Savage was hired by MSNBC president Erik Sorenson to do a one-hour show beginning March 8, 2003, despite Savage's previous criticism of the network in his book The Savage Nation and the objections of NBC employees like anchor Tom Brokaw, who asked NBC executives, "Is this the sort of man who embodies the values of NBC?" Sorenson, at the time, called Savage "brash, passionate and smart," and promised that he would provide "compelling opinion and analysis with an edge."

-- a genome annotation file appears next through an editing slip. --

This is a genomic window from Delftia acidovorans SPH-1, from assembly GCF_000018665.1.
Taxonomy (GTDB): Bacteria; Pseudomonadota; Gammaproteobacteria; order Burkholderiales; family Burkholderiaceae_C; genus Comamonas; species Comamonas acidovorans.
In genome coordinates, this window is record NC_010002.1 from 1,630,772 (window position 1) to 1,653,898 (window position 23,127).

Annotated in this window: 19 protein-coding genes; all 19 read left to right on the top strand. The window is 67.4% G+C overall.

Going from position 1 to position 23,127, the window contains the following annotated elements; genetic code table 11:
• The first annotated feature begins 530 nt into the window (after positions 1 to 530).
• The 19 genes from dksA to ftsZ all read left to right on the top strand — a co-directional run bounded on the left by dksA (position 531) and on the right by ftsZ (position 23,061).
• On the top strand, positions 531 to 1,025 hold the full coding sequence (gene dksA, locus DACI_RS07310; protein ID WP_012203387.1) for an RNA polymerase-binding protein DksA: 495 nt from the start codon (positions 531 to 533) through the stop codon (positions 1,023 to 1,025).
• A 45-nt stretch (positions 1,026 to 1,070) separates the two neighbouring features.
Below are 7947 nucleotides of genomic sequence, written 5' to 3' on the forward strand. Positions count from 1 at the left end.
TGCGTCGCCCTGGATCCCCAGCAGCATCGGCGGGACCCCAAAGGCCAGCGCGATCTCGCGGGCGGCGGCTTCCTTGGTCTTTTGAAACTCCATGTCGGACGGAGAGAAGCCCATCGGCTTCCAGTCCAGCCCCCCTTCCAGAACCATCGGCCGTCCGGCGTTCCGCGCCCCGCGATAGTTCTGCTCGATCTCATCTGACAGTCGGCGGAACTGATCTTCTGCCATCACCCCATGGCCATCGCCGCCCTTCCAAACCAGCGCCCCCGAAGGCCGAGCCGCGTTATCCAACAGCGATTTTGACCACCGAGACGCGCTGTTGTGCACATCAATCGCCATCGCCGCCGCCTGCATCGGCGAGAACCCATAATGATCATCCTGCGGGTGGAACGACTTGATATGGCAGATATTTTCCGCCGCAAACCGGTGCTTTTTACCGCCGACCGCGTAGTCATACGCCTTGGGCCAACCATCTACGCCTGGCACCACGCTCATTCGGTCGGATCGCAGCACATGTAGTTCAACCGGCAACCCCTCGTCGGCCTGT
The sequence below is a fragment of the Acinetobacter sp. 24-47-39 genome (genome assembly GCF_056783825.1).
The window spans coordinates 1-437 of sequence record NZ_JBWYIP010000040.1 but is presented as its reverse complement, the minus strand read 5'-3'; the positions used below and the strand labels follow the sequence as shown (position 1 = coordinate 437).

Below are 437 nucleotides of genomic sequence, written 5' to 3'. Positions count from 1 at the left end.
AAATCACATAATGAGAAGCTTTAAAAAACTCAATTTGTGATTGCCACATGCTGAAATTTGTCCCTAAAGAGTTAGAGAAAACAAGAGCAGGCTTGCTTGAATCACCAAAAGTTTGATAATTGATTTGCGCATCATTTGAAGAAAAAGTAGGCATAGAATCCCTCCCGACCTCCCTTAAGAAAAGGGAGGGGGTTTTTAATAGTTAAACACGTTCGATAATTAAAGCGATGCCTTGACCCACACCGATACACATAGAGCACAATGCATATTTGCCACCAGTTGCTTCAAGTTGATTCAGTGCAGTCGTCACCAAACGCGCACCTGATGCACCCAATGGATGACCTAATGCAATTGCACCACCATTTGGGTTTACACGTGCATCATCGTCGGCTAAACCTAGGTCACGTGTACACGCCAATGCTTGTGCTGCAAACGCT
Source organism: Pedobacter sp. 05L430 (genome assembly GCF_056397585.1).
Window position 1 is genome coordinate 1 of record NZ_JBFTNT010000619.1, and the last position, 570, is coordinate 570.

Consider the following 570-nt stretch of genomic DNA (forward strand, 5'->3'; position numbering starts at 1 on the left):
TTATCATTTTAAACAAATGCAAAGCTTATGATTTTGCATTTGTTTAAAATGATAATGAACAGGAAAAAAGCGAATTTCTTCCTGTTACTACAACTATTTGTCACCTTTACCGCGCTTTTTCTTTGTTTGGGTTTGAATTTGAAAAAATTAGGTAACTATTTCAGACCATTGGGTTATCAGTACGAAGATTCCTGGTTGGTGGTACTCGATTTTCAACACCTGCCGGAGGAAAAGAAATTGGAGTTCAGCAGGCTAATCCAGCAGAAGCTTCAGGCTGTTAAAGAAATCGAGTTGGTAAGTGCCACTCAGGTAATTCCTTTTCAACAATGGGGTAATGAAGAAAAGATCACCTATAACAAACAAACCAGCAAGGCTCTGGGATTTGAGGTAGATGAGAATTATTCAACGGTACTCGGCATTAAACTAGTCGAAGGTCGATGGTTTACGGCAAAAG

From the very beginning of his stint at MSNBC, the Gay & Lesbian Alliance Against Defamation (GLAAD) urged the show's sponsors to stop advertising on the show. Savage did not sue GLAAD, but Talk Radio Network Inc. (TRN), which syndicated his radio show, did sue the owners of three small noncommercial websites that had criticized Savage and endorsed the call for advertisers to withdraw their support for the show: savagestupidity.com, michaelsavagesucks.com, and takebackthemedia.com. The suit alleged that the defendants had caused Savage financial damage by interfering with his relationship with advertisers, had used material from The Michael Savage Show without permission, and had spread "false and malicious" information about Savage. The suit was brought in Illinois, the location of Culligan, a company that stopped advertising with TRN. Public Citizen undertook the legal defense of the owners of savagestupidity.com. Savage also contended before the National Arbitration Forum that the "savagestupidity.com" and "michaelsavagesucks.com" domain names were "confusingly similar" to his own "michaelsavage.com", and that he should be given those domain names. Several months after filing the lawsuit, TRN withdrew it without obtaining any concessions from the defendants. The National Arbitration Forum ruled against Savage's claim. Four months later, on July 7, Savage was fired from his MSNBC television show after remarks made in response to a caller, later identified as prank caller Bob Foster, who insulted Savage's teeth. Savage then asked if Foster was a "sodomite", to which the caller answered, "Yes." Savage then said to the caller, "Oh, so you're one of those sodomites. You should only get AIDS and die, you pig; how's that? Why don't you see if you can sue me, you pig? You got nothing better to do than to put me down, you piece of garbage? You got nothing to do today? Go eat a sausage, and choke on it. Get trichinosis. Now do we have another nice caller here who's busy because he didn't have a nice night in the bathhouse who's angry at me today? Put another, put another sodomite on....no more calls?...I don't care about these bums; they mean nothing to me. They're all sausages."